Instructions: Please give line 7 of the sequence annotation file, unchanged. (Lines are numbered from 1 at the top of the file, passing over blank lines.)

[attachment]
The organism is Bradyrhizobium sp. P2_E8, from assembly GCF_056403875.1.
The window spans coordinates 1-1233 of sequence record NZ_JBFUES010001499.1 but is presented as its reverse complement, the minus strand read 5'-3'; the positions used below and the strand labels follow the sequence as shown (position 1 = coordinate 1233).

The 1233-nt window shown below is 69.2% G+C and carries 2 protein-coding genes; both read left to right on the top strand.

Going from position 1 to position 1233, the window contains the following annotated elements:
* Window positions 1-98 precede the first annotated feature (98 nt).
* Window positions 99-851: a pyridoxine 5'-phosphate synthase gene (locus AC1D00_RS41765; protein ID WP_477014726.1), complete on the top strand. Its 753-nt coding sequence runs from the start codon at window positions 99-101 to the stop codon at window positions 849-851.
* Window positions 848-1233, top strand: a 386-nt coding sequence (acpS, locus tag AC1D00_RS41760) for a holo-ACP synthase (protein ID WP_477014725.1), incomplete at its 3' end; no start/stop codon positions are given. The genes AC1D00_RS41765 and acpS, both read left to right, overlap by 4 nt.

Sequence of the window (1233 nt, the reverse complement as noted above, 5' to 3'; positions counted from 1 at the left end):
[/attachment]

* Window positions 848-1233, top strand: a 386-nt coding sequence (acpS, locus tag AC1D00_RS41760) for a holo-ACP synthase (protein ID WP_477014725.1), incomplete at its 3' end; no start/stop codon positions are given. The genes AC1D00_RS41765 and acpS, both read left to right, overlap by 4 nt.